entering the market, drawing on my time at Cartier but also having lived in London for a number of years. My role is about promoting the two countries I prefer and building stronger relations between them in the economic world. TGJ: In terms of brand image, what measures have you taken to ensure that Cartier remains elegant and exclusive rather than flashy and bombastic? Striking a balance between commercial appeal and restraint must be difficult... AB: This really is about balancing the past with where we are going to in the future. Cartier prides itself in its heritage and its commitment to innovation. Cartier was always ahead of its time, defining luxury along the way with avant-garde yet classic products. For instance our new jewellery range, Clou, was avant-garde in the ‘70s and is nowadays still modern and ahead of its time in design and aesthetics. Pieces such as the Tank are iconic, instantly recognisable and timeless. Finally there is the exceptional craft and dedication that goes into each piece we create. This is what helps keep the balance, and maintains the integrity of the Maison. TGJ: How has the jewellery trade changed in the last 30 years? Is there anything you miss about the old days? AB: Customers have changed as people travel and purchase products around the world. The shopping experience becomes essential to acquire customers and maintain an experience of luxury and uniqueness. One of our unique points in London is that we have one of the three ‘temples’ of Cartier here. The history of the brand lies in London, New York and Paris - these are the oldest boutiques with the richest history, and there is a wealth of stories and experience. From my time and before, this has always enhanced our customer’s shopping experience. I have always kept to the same principles over the past 30 years, which I have remained faithful to. This means I am always able to move forward and embrace new things with little nostalgia.

TGJ: What has been the single biggest change to the industry? Has the Internet significantly changed the way it operates? AB: The digital age has definitely dawned and the luxury industry has started to embrace it. It opens a whole new way of communicating with our clients, both existing and new. The essentials of creativity and craft remain the same, but this tool for communicating to a new generation of people is an interesting and exciting opportunity. TGJ: Would you say that, with efficient management, a recession can be a positive thing for luxury brands? AB: We are fortunate at Cartier that from the beginning of our history, when the three Cartier brothers founded the Maison, that quality and integrity were central to our creations. This has meant that both in prosperous times and those that are more difficult, our clients remain faithful to us. Whether there is a recession or not, desirability must remain; there is always a way to find the glass half-full. TGJ: As new markets emerge (in Russia, and latterly in China, for example), have others declined? AB: We have both a strong local market, as well as many foreign clients from the Middle East, China and Russia amongst others. Yes, there is always a flux, but we are fortunate to enjoy an international clientele. TGJ: Your style has been described as ‘Classically British’ - not a compliment usually afforded to the British themselves. How does it feel to be an honorary Brit? AB: I am in many ways an anglophile. I value deeply how much I have been accepted into this wonderful culture, and I myself find it a great compliment. TGJ: Finally, where do you see yourself in ten years? Do you have plans to retire? AB: For now I am still at Cartier, and will continue to be so as long as I can add something.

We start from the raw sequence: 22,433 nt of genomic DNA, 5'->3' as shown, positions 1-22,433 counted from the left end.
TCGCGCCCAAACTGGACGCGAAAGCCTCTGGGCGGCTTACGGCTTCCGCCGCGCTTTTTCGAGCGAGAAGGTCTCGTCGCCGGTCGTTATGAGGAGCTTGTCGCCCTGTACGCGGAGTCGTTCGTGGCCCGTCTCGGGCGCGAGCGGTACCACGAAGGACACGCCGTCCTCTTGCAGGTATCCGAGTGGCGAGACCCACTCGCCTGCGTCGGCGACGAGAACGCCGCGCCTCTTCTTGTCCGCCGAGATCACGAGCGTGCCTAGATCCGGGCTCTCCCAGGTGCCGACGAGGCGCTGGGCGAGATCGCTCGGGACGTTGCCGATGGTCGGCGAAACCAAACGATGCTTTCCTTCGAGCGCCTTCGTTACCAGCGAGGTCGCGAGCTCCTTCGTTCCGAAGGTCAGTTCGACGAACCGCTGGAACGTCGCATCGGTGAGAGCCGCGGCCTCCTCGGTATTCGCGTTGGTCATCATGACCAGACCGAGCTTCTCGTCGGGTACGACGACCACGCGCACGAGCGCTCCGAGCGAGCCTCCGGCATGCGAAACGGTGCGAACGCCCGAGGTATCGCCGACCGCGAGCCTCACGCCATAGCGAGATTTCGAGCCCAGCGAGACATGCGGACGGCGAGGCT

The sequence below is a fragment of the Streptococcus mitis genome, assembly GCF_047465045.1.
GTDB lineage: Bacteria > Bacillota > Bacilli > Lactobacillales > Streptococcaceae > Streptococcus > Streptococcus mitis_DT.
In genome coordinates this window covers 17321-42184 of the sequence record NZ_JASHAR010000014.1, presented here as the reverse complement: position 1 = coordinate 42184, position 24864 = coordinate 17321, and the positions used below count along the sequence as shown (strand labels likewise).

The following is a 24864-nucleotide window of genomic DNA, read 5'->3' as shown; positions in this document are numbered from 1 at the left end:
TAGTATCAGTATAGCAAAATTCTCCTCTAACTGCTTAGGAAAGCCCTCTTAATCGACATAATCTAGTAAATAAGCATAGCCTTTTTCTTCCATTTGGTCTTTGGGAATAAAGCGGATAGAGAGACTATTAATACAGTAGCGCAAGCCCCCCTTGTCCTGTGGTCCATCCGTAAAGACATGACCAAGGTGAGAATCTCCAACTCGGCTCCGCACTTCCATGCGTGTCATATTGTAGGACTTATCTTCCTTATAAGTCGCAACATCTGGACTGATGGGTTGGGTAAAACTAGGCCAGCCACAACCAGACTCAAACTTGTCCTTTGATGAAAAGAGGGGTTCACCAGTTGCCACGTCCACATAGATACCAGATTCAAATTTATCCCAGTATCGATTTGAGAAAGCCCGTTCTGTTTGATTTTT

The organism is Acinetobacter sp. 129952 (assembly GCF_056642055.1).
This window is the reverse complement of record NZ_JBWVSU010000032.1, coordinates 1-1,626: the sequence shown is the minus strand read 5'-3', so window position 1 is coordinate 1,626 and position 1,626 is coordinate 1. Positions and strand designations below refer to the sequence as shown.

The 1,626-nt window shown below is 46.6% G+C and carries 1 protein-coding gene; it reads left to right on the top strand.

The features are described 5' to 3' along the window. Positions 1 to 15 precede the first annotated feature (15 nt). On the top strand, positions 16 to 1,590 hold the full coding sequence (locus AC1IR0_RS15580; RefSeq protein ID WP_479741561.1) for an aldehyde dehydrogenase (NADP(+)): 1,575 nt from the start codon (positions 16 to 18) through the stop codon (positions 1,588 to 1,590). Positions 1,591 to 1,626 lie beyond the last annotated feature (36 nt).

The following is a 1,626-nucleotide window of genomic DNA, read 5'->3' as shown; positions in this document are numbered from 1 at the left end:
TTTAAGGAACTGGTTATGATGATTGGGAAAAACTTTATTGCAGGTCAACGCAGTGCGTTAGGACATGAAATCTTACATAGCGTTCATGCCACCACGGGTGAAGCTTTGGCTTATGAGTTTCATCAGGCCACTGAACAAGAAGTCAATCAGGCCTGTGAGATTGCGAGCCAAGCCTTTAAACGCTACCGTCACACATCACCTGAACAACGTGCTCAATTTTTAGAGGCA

By Victoria Gardiner

January/February 2014






1 £29,000 lucas

2 £25,000






£POA magnum marine .com

£POA ronald phillips


Perfect for anyone who likes a smoke with their Art Deco. This ensemble compromises a black wood tray with agate, gold and black enamel handles. It contains fitted spaces for a ‘pot of cigarettes’ in agate with coral, onyx and cabochon rubies as well as stacker ash trays in the same with black enamel stands. Stamped with an 18-carat gold French eagle’s head dating from 1925, this would be a great piece for the billiards room.


Fancy something a bit out of the ordinary? Luxury stone specialists Lapicida are now producing scale model replicas of your own car! Each one is a unique work of art, representing a state-of-the-art process that begins with a 3D modelling of the vehicle. The model is then interpreted through a series of software programmes, which allows the image to be fine-tuned in 3D. This sets up the diamond drills that replicate its shape in exquisite detail.

January/February 2014

5 £POA

Technologically the most advanced boat built in years, this beautiful new Magnum has impressive acceleration and top performance. Interiors include a double master cabin, a full size head with shower, and a luxurious salon. This is without mentioning the spacious cockpit complete with dinette area, cockpit refrigerator and ice maker. A sun deck with ample seating completes the exterior. Not a bad way to spend a few weeks in Monaco, we think.

This early 19th Century terrestrial globe by J&W Cary is fitted into a mahogany circular stand with a horizon ring above a veneered frieze and stands on three turned, tapering and reeded legs. The globe maps the journeys made by Captain Cook as well as those of the great explorers Captain Vancouver and the Comte de la Perouse. This globe would make a fabulous addition to any drawing room, whether on land or at sea. FISKENS THE ASTON MARTIN DB4 GT

Arguably one of the greatest cars ever manufactured, this is definitely one of the most valuable and collectable cars in Aston Martin’s history. First shown in October 1959 at the London Motor Show, the DB4 GT differed from the original DB4 as it was lighter with an upgraded engine. Designed to be equally at home on road and track, this car is an automobile enthusiast’s dream.